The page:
Is it Justified Based on Available Medical Evidence, Dartmouth Researchers Ask Rates of lumbar fusion in the United States have increased more than 250 percent over the past decade, according to a study appearing in the Nov. 1 edition of the journal, Spine. Yet, study authors from Dartmouth Medical School (DMS) and Dartmouth-Hitchcock Medical Centre (DHMC) raise concerns that without scientific or clinical evidence to prove such procedures are effective for most low back conditions, there is no way of knowing if the increase is warranted. And, with variations in rates of the surgery as much as 20 times greater in some regions of the US than in others, they call on the medical, academic, corporate and governmental communities to come together to support the necessary research into these conditions that affect millions of people each day.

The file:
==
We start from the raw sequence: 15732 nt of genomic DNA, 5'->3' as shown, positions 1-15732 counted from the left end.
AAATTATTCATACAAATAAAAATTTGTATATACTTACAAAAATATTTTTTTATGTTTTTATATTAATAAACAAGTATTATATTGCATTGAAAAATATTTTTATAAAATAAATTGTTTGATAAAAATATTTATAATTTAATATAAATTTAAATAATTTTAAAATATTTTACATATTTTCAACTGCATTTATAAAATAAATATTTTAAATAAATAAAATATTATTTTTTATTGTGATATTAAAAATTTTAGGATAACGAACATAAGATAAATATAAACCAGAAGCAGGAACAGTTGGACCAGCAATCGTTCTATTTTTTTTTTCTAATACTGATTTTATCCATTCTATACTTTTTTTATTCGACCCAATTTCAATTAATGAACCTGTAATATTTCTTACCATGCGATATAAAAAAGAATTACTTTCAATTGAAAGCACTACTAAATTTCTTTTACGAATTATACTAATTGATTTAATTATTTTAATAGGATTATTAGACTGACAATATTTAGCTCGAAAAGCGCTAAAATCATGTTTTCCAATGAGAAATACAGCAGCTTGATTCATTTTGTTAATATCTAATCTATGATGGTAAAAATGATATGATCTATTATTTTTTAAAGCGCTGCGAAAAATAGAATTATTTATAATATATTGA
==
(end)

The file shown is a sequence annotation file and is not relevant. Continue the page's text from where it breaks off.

The cost increase in spinal fusion has been more than 500 percent among Medicare patients alone, rising from $75 million in 1992 to $482 million in 2003. While other common procedures such as laminectomy and disectomy have actually decreased slightly in recent years, rates of lumbar fusion rose from 0.3 per 1,000 Medicare enrollees in 1992 to 1.1 per 1,000 in 2003. Lumbar or spinal fusion is a procedure designed to stabilize the spine by fusing bones together and theoretically providing protection and relief of back pain for degenerative joints in the back. "What's most disquieting about these findings is that we really haven't advanced our knowledge as to whether fusion, for several back conditions, works for our patients," said lead author Dr. James N. Weinstein. "Lumbar fusion now accounts from almost 50 percent of all back surgery performed in the US. Clearly, we are doing more and more of it, but we have not provided the scientific or clinical evidence to support these procedures." Weinstein, a surgeon who is professor and chair of orthopaedics at DMS and DHMC and a member of the Centre for the Evaluative Clinical Sciences at DMS. He and his co-authors point to the lack of randomized clinical trials as the reason for the uncertainty about the procedure's efficacy and effectiveness. "Left alone, practice variations will not go away. Expansion of the research agenda will require not only the early evaluation of new technologies and new theories about the use of current technologies, but also the ongoing evaluation of existing practice," they write. Addressing this problem will require the work of academic medical centres, physicians, and national funding and regulatory agencies, such as the NIH, CMS and FDA, they argue. In addition to variation between rates in the US and the rest of the world, the study shows "striking" variation in regions within the US. For example, in 2002, lumbar fusion was performed on 4.6 out of 1,000 Medicare patients in Idaho Falls, ID, while in cities such as Bangor, ME, Covington, KY, and Terre Haute, IN, an average of 1.0 patients per 1,000 underwent the procedure. Other regions with unusually high rates of the surgery included Missoula, MT, Mason City, IA, Bradenton, FL, and Casper, WY. Reasons for the geographic variations internationally and nationally are not fully understood, but the authors suggest that "lack of scientific evidence, financial incentives and disincentives to surgical intervention, and difference in clinical training and professional opinion" are underlying causes. (Source: Spine : Dartmouth-Hitchcock Medical Centre: November 2006.)